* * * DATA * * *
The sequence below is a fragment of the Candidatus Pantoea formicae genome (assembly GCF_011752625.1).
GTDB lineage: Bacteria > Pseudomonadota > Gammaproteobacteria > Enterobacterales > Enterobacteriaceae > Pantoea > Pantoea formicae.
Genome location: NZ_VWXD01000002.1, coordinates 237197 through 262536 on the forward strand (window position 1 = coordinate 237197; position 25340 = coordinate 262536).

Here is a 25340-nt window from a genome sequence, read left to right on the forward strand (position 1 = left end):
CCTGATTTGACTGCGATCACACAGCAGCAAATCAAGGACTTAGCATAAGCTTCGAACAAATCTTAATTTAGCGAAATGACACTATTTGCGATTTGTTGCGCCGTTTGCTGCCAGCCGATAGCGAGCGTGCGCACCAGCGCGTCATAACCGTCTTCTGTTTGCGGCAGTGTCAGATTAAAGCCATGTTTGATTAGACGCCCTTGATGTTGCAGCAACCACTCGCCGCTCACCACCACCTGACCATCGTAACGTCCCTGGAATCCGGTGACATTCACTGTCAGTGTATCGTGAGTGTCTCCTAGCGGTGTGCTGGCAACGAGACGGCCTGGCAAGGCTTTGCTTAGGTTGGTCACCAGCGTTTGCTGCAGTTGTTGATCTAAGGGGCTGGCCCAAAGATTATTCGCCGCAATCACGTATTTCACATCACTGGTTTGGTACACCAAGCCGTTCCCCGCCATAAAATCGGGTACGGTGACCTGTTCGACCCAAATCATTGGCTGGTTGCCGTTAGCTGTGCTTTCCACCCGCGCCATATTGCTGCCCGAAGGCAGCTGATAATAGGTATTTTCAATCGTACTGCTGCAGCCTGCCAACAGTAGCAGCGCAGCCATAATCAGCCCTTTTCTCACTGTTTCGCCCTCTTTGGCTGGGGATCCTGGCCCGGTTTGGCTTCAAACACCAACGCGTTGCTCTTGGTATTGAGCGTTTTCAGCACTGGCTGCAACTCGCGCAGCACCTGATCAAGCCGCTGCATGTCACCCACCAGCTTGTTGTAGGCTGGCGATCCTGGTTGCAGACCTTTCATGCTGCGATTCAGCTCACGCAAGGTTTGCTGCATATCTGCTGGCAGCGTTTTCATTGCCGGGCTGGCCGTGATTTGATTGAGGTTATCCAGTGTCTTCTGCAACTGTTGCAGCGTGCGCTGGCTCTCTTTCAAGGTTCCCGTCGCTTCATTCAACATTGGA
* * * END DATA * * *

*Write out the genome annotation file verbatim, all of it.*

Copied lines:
The sequence below is a fragment of the Candidatus Pantoea formicae genome (assembly GCF_011752625.1).
GTDB lineage: Bacteria > Pseudomonadota > Gammaproteobacteria > Enterobacterales > Enterobacteriaceae > Pantoea > Pantoea formicae.
Genome location: NZ_VWXD01000002.1, coordinates 237197 through 262536 on the forward strand (window position 1 = coordinate 237197; position 25340 = coordinate 262536).

Here is a 25340-nt window from a genome sequence, read left to right on the forward strand (position 1 = left end):
CCTGATTTGACTGCGATCACACAGCAGCAAATCAAGGACTTAGCATAAGCTTCGAACAAATCTTAATTTAGCGAAATGACACTATTTGCGATTTGTTGCGCCGTTTGCTGCCAGCCGATAGCGAGCGTGCGCACCAGCGCGTCATAACCGTCTTCTGTTTGCGGCAGTGTCAGATTAAAGCCATGTTTGATTAGACGCCCTTGATGTTGCAGCAACCACTCGCCGCTCACCACCACCTGACCATCGTAACGTCCCTGGAATCCGGTGACATTCACTGTCAGTGTATCGTGAGTGTCTCCTAGCGGTGTGCTGGCAACGAGACGGCCTGGCAAGGCTTTGCTTAGGTTGGTCACCAGCGTTTGCTGCAGTTGTTGATCTAAGGGGCTGGCCCAAAGATTATTCGCCGCAATCACGTATTTCACATCACTGGTTTGGTACACCAAGCCGTTCCCCGCCATAAAATCGGGTACGGTGACCTGTTCGACCCAAATCATTGGCTGGTTGCCGTTAGCTGTGCTTTCCACCCGCGCCATATTGCTGCCCGAAGGCAGCTGATAATAGGTATTTTCAATCGTACTGCTGCAGCCTGCCAACAGTAGCAGCGCAGCCATAATCAGCCCTTTTCTCACTGTTTCGCCCTCTTTGGCTGGGGATCCTGGCCCGGTTTGGCTTCAAACACCAACGCGTTGCTCTTGGTATTGAGCGTTTTCAGCACTGGCTGCAACTCGCGCAGCACCTGATCAAGCCGCTGCATGTCACCCACCAGCTTGTTGTAGGCTGGCGATCCTGGTTGCAGACCTTTCATGCTGCGATTCAGCTCACGCAAGGTTTGCTGCATATCTGCTGGCAGCGTTTTCATTGCCGGGCTGGCCGTGATTTGATTGAGGTTATCCAGTGTCTTCTGCAACTGTTGCAGCGTGCGCTGGCTCTCTTTCAAGGTTCCCGTCGCTTCATTCAACATTGGA